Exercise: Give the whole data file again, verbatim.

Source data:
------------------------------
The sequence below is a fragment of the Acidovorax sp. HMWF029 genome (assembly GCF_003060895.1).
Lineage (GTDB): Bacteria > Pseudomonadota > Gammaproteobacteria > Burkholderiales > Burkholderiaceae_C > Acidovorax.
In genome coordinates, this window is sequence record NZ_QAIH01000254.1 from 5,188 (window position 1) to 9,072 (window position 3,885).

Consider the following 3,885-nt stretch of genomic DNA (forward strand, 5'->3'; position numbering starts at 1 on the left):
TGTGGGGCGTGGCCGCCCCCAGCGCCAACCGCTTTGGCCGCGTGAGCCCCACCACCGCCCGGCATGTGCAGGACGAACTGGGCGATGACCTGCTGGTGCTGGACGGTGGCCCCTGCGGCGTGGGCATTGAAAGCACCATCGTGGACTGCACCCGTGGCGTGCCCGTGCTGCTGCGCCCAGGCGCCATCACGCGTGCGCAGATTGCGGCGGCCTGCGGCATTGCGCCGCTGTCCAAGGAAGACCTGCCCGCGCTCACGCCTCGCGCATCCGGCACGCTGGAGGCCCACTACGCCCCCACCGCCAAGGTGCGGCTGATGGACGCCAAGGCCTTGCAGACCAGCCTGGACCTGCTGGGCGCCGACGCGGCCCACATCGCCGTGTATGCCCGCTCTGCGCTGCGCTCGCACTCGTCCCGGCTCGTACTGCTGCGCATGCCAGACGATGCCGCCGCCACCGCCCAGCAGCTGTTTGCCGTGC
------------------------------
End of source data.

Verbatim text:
The sequence below is a fragment of the Acidovorax sp. HMWF029 genome (assembly GCF_003060895.1).
Lineage (GTDB): Bacteria > Pseudomonadota > Gammaproteobacteria > Burkholderiales > Burkholderiaceae_C > Acidovorax.
In genome coordinates, this window is sequence record NZ_QAIH01000254.1 from 5,188 (window position 1) to 9,072 (window position 3,885).

Consider the following 3,885-nt stretch of genomic DNA (forward strand, 5'->3'; position numbering starts at 1 on the left):
TGTGGGGCGTGGCCGCCCCCAGCGCCAACCGCTTTGGCCGCGTGAGCCCCACCACCGCCCGGCATGTGCAGGACGAACTGGGCGATGACCTGCTGGTGCTGGACGGTGGCCCCTGCGGCGTGGGCATTGAAAGCACCATCGTGGACTGCACCCGTGGCGTGCCCGTGCTGCTGCGCCCAGGCGCCATCACGCGTGCGCAGATTGCGGCGGCCTGCGGCATTGCGCCGCTGTCCAAGGAAGACCTGCCCGCGCTCACGCCTCGCGCATCCGGCACGCTGGAGGCCCACTACGCCCCCACCGCCAAGGTGCGGCTGATGGACGCCAAGGCCTTGCAGACCAGCCTGGACCTGCTGGGCGCCGACGCGGCCCACATCGCCGTGTATGCCCGCTCTGCGCTGCGCTCGCACTCGTCCCGGCTCGTACTGCTGCGCATGCCAGACGATGCCGCCGCCACCGCCCAGCAGCTGTTTGCCGTGC